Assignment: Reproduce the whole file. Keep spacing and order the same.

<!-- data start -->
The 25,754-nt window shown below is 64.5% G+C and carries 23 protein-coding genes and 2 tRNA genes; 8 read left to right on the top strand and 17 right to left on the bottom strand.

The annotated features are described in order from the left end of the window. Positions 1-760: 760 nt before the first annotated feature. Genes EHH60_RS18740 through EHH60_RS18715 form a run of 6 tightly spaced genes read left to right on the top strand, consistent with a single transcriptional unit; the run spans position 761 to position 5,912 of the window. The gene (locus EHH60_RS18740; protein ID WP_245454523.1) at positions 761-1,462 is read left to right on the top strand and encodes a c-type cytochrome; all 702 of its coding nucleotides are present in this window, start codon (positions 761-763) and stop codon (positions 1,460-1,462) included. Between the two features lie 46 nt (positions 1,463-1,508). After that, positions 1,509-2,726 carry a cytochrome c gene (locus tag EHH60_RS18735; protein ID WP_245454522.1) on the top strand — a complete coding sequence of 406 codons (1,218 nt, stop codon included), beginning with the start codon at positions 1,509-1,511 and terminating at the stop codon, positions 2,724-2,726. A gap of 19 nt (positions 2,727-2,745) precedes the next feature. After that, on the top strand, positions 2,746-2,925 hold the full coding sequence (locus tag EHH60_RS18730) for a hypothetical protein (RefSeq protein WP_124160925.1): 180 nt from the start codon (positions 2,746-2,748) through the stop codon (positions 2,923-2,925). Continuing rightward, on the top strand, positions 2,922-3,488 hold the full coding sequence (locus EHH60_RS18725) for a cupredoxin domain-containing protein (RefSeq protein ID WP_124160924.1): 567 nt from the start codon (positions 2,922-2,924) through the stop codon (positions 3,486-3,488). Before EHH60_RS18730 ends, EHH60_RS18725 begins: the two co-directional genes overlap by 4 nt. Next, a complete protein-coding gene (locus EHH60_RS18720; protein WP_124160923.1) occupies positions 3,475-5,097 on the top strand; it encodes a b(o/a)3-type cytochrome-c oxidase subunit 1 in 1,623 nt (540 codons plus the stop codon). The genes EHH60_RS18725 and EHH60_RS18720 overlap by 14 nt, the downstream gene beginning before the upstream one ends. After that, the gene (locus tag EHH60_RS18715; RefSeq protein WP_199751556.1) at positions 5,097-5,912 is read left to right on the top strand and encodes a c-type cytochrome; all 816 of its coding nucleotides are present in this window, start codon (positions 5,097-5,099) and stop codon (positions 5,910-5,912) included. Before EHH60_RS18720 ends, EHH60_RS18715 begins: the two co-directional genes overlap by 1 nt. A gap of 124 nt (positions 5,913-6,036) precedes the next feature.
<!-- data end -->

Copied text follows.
The 25,754-nt window shown below is 64.5% G+C and carries 23 protein-coding genes and 2 tRNA genes; 8 read left to right on the top strand and 17 right to left on the bottom strand.

The annotated features are described in order from the left end of the window. Positions 1-760: 760 nt before the first annotated feature. Genes EHH60_RS18740 through EHH60_RS18715 form a run of 6 tightly spaced genes read left to right on the top strand, consistent with a single transcriptional unit; the run spans position 761 to position 5,912 of the window. The gene (locus EHH60_RS18740; protein ID WP_245454523.1) at positions 761-1,462 is read left to right on the top strand and encodes a c-type cytochrome; all 702 of its coding nucleotides are present in this window, start codon (positions 761-763) and stop codon (positions 1,460-1,462) included. Between the two features lie 46 nt (positions 1,463-1,508). After that, positions 1,509-2,726 carry a cytochrome c gene (locus tag EHH60_RS18735; protein ID WP_245454522.1) on the top strand — a complete coding sequence of 406 codons (1,218 nt, stop codon included), beginning with the start codon at positions 1,509-1,511 and terminating at the stop codon, positions 2,724-2,726. A gap of 19 nt (positions 2,727-2,745) precedes the next feature. After that, on the top strand, positions 2,746-2,925 hold the full coding sequence (locus tag EHH60_RS18730) for a hypothetical protein (RefSeq protein WP_124160925.1): 180 nt from the start codon (positions 2,746-2,748) through the stop codon (positions 2,923-2,925). Continuing rightward, on the top strand, positions 2,922-3,488 hold the full coding sequence (locus EHH60_RS18725) for a cupredoxin domain-containing protein (RefSeq protein ID WP_124160924.1): 567 nt from the start codon (positions 2,922-2,924) through the stop codon (positions 3,486-3,488). Before EHH60_RS18730 ends, EHH60_RS18725 begins: the two co-directional genes overlap by 4 nt. Next, a complete protein-coding gene (locus EHH60_RS18720; protein WP_124160923.1) occupies positions 3,475-5,097 on the top strand; it encodes a b(o/a)3-type cytochrome-c oxidase subunit 1 in 1,623 nt (540 codons plus the stop codon). The genes EHH60_RS18725 and EHH60_RS18720 overlap by 14 nt, the downstream gene beginning before the upstream one ends. After that, the gene (locus tag EHH60_RS18715; RefSeq protein WP_199751556.1) at positions 5,097-5,912 is read left to right on the top strand and encodes a c-type cytochrome; all 816 of its coding nucleotides are present in this window, start codon (positions 5,097-5,099) and stop codon (positions 5,910-5,912) included. Before EHH60_RS18720 ends, EHH60_RS18715 begins: the two co-directional genes overlap by 1 nt. A gap of 124 nt (positions 5,913-6,036) precedes the next feature.